In J. Polman, E. Kyza, D. O’Neill, I. Tabak, W. Penuel, A. Jurow, K. O’Connor, T. Lee, & L. D’Amico (Eds.), Learning and becoming in practice: The International Conference of the Learning Sciences (ICLS) 2014 Proceedings, Vol. I, pp. 503-510, Boulder, CO: International Society of the Learning Sciences.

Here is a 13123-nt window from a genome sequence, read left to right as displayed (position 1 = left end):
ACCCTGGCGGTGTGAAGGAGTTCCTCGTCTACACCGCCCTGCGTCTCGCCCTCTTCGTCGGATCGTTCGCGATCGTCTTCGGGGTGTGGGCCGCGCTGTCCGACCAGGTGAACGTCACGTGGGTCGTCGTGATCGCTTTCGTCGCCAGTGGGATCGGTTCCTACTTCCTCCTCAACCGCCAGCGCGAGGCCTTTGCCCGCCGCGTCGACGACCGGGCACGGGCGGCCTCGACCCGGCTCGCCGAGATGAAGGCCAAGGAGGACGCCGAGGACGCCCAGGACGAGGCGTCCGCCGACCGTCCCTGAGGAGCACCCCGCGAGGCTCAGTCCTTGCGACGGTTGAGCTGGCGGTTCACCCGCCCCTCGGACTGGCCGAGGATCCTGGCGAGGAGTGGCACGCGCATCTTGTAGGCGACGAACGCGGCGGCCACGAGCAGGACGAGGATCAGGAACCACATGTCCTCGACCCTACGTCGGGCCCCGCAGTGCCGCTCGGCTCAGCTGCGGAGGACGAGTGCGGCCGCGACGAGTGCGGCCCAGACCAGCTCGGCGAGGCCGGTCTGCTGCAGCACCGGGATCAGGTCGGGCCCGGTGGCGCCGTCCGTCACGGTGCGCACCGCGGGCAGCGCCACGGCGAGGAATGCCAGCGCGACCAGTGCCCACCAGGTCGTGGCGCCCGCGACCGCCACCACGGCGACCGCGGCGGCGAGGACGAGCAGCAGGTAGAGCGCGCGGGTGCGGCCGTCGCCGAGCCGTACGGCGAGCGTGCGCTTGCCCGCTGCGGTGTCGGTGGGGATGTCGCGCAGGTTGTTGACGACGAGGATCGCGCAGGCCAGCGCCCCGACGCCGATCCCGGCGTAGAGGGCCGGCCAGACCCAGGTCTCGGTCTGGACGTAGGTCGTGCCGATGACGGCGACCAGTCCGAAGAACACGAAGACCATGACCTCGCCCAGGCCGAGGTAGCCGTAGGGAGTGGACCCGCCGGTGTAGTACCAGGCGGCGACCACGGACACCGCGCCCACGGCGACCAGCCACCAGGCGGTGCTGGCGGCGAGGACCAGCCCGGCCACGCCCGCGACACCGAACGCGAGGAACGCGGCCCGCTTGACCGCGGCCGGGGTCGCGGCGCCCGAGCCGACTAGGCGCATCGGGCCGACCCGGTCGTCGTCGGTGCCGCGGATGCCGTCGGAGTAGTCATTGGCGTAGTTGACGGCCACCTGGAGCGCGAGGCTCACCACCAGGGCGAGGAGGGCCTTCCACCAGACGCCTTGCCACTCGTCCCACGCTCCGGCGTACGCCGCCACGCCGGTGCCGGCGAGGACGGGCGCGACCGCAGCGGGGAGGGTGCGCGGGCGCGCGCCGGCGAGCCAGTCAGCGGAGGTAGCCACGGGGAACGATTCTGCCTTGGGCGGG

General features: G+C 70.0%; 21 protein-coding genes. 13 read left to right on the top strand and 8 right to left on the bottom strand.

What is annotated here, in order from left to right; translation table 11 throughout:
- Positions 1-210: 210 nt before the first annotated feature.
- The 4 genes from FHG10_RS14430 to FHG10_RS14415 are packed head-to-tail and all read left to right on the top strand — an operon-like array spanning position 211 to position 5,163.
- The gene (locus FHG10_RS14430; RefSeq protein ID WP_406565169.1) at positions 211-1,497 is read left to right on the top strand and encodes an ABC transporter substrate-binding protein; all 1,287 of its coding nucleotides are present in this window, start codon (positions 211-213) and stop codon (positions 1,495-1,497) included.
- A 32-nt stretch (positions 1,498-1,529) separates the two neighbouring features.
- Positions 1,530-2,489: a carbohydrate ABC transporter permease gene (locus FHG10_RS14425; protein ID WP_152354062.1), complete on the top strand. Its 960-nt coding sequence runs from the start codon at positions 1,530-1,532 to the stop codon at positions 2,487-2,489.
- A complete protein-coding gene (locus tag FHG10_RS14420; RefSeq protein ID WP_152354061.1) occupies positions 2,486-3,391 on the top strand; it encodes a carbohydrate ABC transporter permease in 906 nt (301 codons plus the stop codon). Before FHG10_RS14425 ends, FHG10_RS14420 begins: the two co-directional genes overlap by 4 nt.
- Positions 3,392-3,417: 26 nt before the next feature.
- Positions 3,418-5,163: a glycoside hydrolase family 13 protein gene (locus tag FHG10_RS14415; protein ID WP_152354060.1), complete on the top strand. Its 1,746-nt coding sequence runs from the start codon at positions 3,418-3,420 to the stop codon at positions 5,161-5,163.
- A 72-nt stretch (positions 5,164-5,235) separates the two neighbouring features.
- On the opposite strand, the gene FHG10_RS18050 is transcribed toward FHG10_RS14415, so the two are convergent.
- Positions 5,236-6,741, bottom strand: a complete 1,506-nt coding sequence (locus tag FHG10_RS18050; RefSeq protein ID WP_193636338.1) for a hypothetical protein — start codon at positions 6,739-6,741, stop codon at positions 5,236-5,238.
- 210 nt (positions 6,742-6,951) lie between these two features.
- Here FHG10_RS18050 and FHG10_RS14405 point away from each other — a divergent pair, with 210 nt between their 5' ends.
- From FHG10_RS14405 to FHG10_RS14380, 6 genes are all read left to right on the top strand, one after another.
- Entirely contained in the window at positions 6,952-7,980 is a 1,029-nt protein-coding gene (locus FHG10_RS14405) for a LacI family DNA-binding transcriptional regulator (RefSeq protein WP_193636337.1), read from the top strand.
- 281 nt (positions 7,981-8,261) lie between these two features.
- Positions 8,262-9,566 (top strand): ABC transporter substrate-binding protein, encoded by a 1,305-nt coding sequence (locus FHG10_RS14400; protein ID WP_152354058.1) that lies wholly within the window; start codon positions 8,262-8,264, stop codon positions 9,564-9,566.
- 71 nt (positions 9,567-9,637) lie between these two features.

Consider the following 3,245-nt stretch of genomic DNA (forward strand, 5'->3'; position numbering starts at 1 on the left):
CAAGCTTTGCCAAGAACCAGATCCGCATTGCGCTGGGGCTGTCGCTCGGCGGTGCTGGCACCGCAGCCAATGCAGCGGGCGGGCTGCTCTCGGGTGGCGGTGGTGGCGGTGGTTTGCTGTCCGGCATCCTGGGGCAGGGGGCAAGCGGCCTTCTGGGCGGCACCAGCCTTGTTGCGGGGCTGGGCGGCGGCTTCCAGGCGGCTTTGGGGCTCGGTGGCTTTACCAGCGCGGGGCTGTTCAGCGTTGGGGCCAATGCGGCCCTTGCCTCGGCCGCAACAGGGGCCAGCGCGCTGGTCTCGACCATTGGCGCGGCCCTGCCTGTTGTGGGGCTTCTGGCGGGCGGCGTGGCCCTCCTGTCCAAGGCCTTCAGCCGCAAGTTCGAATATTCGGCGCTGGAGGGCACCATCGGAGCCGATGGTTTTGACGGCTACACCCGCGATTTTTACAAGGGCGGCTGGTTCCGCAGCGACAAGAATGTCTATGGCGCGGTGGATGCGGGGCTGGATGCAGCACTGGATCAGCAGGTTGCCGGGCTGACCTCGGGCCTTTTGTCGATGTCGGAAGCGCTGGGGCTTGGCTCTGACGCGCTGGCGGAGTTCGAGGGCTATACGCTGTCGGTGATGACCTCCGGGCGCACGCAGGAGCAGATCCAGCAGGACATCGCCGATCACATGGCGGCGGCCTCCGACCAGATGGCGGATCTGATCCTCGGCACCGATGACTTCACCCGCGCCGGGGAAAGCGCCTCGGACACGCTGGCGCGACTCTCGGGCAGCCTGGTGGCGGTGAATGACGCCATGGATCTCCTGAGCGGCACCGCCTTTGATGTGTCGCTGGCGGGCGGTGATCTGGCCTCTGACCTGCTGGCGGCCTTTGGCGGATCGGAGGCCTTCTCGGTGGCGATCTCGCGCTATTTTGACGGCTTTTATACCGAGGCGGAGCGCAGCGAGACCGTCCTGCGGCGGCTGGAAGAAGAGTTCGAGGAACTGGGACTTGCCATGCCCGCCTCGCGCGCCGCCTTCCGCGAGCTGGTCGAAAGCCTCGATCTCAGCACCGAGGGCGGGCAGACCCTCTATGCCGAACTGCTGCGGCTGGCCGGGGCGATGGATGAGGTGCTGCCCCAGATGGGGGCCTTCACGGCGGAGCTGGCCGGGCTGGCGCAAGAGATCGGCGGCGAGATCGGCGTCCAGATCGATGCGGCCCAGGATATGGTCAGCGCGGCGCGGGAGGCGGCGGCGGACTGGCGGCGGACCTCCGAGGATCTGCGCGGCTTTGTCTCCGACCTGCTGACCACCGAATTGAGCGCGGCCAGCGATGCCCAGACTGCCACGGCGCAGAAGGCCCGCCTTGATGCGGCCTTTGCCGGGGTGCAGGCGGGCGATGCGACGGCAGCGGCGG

Assumptions about the superiority of hands-on use of computer simulations over projecting them in whole class have seldom been tested. Contrary to expectations, preliminary pre-post results from two lesson sequences yielded no evidence for an advantage for students in the hands-on condition. We conduct qualitative analyses of one of the lesson sequences, in which a popular simulation was used in eight high school physics class sections, half in whole class discussion and half in small groups. Videotape and activity sheet analyses of such factors as percentage of time spent on conceptual difficulties and amount of support for using key visual features of the simulation yielded no evidence for an advantage for small group students. No small group students in lower level physics sections showed evidence in written or drawn work for having utilized key visual features. A balance of complementary small group and whole class use is recommended.